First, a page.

They decide to get out of the park, although she’s so traumatized she can only say a few syllables at a time. But while they drive around, she sees her attacker. The husband follows him into a hotel and beats him to death, then gets back in the car. As they drive along, she suddenly says, “There he is! That’s him!” again – just as police sirens begin to wail.

The economy of the storytelling and the compositions scream “Hitchcock.” The most striking element of the story is the shift of the couple from vivacious and even sexual before the assault to traumatized, almost deadened inside, after it.

Hitchcock sums up the story: “It goes to show you: Crime doesn’t pay, even on television. You must have a sponsor.”

Joseph Cotten reunites with his former director for “Breakdown” (November 13, 1955), which opens with Hitchcock reading a horror paperback, leading him to mention the writer Louis Pollock, whose simple yet powerful story was adapted for this episode.

Cotten plays an executive on vacation. While giving dictation and talking with an associate, he receives a call from someone he just fired. The man is heartbroken to be let go, but Cotten’s executive shows no compassion. He then begins his drive back to New York, but before long, he’s forced to drive around a work detail about to get back on a truck to return to prison. In driving around them, he nearly hits a tractor; he swerves back the other way and crashes into the prisoners.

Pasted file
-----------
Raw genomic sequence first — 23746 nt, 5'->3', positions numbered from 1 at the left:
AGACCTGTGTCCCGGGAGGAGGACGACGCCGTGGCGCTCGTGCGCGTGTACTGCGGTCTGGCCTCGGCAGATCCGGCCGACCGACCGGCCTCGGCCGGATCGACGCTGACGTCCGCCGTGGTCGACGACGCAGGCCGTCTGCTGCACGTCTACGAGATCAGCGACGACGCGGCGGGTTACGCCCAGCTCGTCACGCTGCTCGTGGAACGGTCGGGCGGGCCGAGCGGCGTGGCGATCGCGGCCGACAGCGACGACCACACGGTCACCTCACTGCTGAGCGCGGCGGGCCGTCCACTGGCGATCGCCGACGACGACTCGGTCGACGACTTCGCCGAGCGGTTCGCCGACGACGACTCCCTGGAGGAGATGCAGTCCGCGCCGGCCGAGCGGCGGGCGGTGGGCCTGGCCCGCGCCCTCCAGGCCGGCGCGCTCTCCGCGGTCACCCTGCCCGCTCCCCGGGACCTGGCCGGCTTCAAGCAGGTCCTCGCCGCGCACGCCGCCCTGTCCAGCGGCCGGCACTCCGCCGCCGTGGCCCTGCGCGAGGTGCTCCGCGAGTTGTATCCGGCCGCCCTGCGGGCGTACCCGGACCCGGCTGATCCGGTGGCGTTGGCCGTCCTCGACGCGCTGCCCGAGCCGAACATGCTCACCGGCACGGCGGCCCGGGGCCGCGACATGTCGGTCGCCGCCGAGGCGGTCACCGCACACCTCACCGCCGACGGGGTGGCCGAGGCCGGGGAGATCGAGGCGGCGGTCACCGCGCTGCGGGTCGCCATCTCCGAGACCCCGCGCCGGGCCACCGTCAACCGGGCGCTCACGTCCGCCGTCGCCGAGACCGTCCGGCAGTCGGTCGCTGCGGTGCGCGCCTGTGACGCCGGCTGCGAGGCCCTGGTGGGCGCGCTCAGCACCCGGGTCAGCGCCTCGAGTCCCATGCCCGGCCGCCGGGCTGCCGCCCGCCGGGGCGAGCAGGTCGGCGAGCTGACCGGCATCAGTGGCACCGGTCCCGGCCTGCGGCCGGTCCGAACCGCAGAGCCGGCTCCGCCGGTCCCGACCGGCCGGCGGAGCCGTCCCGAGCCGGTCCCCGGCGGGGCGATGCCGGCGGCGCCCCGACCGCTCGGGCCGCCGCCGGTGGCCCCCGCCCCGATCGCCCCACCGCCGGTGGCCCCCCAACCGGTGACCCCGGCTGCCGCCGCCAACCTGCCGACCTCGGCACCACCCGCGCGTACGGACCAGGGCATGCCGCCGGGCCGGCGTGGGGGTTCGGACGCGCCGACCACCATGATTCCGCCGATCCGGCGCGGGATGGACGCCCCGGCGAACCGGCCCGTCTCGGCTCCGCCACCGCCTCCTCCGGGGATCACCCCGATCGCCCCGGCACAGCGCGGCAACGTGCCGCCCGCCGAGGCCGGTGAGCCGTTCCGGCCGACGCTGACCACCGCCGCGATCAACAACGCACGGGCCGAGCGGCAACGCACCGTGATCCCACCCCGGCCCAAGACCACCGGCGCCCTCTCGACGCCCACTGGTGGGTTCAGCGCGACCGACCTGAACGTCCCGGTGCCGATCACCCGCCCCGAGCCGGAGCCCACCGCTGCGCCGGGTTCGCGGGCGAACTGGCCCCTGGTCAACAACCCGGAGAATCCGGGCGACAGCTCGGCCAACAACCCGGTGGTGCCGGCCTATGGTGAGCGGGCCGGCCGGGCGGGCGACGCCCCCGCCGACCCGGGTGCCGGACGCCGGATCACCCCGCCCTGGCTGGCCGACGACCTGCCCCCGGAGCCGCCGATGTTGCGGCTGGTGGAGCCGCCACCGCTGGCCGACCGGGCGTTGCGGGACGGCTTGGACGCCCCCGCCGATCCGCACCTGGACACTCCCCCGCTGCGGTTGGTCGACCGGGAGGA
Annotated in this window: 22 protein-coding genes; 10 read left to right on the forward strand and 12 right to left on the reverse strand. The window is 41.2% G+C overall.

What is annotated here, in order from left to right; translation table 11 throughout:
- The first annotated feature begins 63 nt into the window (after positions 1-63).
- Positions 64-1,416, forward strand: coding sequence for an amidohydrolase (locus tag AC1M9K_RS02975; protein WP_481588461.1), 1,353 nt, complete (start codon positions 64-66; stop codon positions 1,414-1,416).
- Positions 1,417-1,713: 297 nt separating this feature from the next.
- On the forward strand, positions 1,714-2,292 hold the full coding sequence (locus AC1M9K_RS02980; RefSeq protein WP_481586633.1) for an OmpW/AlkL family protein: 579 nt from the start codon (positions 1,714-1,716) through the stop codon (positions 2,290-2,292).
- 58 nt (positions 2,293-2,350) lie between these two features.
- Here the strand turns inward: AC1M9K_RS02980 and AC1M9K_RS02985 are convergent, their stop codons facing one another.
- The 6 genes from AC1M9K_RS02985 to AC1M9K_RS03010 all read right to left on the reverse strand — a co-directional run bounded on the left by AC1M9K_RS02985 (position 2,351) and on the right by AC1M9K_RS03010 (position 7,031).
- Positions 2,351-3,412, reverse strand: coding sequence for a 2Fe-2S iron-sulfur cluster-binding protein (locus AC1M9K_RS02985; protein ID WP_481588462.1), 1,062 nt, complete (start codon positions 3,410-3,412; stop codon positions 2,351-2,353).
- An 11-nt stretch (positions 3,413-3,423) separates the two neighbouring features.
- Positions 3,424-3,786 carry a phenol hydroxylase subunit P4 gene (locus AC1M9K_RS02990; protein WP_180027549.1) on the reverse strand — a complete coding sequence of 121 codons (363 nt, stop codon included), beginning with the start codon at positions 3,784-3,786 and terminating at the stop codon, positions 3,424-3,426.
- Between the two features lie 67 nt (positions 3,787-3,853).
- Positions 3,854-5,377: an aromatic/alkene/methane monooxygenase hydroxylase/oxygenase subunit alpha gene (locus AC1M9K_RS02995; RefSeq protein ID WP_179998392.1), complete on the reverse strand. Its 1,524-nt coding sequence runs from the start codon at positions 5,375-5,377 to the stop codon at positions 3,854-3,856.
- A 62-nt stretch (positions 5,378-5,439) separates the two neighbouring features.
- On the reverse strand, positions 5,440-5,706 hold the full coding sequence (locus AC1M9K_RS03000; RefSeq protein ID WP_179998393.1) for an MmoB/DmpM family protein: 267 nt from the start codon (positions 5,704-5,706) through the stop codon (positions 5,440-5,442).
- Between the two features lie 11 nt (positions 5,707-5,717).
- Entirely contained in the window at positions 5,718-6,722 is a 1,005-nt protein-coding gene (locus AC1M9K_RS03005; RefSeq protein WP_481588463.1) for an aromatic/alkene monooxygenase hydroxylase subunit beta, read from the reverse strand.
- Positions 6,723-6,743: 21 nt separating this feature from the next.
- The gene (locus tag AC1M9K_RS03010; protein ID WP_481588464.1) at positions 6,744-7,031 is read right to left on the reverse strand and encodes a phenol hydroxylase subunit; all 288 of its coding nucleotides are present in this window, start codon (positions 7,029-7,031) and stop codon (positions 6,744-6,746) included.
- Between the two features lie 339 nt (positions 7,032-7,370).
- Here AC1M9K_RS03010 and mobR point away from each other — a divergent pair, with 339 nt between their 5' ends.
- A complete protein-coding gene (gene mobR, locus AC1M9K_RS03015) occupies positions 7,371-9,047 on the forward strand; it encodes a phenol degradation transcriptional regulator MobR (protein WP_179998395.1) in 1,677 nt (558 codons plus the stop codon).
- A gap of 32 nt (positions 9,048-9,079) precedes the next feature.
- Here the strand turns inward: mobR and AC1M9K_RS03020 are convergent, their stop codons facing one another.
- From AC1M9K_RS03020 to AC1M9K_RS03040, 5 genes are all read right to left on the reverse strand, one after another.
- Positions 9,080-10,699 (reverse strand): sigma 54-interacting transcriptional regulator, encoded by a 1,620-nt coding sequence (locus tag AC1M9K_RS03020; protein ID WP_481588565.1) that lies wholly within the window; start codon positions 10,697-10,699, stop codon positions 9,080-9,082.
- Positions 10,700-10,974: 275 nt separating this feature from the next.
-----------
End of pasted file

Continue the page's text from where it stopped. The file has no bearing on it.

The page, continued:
Cotten awakens to find himself completely paralyzed; he can’t even blink, but we can hear his thoughts, and he’s completely aware of his surroundings. All he can do is wait and hope for rescue. Two groups of men come by, one to loot the scene, the second are prisoners looking to secure clothes to help them escape. All the while his thoughts scream for help, but he can’t make them see that he is alive.

At last, a sheriff’s patrol comes by to collect the dead. They assume he, too, is dead, although he has discovered that he can move one finger, but there’s too much commotion for anyone to notice. Finally, in the morgue, the medical examiner is about to sign his death certificate when he sees tears in the man’s eyes. The medical examiner runs to get help as the episode comes to an end.

Cotten gives an amazing performance, as we see his paralyzed face in nearly every scene of the episode while we hear his voice, sometimes near panic, sometimes calm and rational. Hitchcock explores different angles on the scene, even shooting Cotten through a hole in the cracked windshield at one point. Of Hitchcock’s four episodes in the first season of “Alfred Hitchcock Presents,” this may be the strongest.

In “The Case of Mr. Pelham” (December 4, 1955), Tom Ewell plays a successful lawyer whose sense of self is shaken to its very core. The story opens as he meets a psychiatrist friend at his club bar. As he explains, for the past few days people have been telling him that they’ve seen him in places he hasn’t been: At a prize fight, on a street corner, even at his own home, where his butler claims to have seen him when he was out.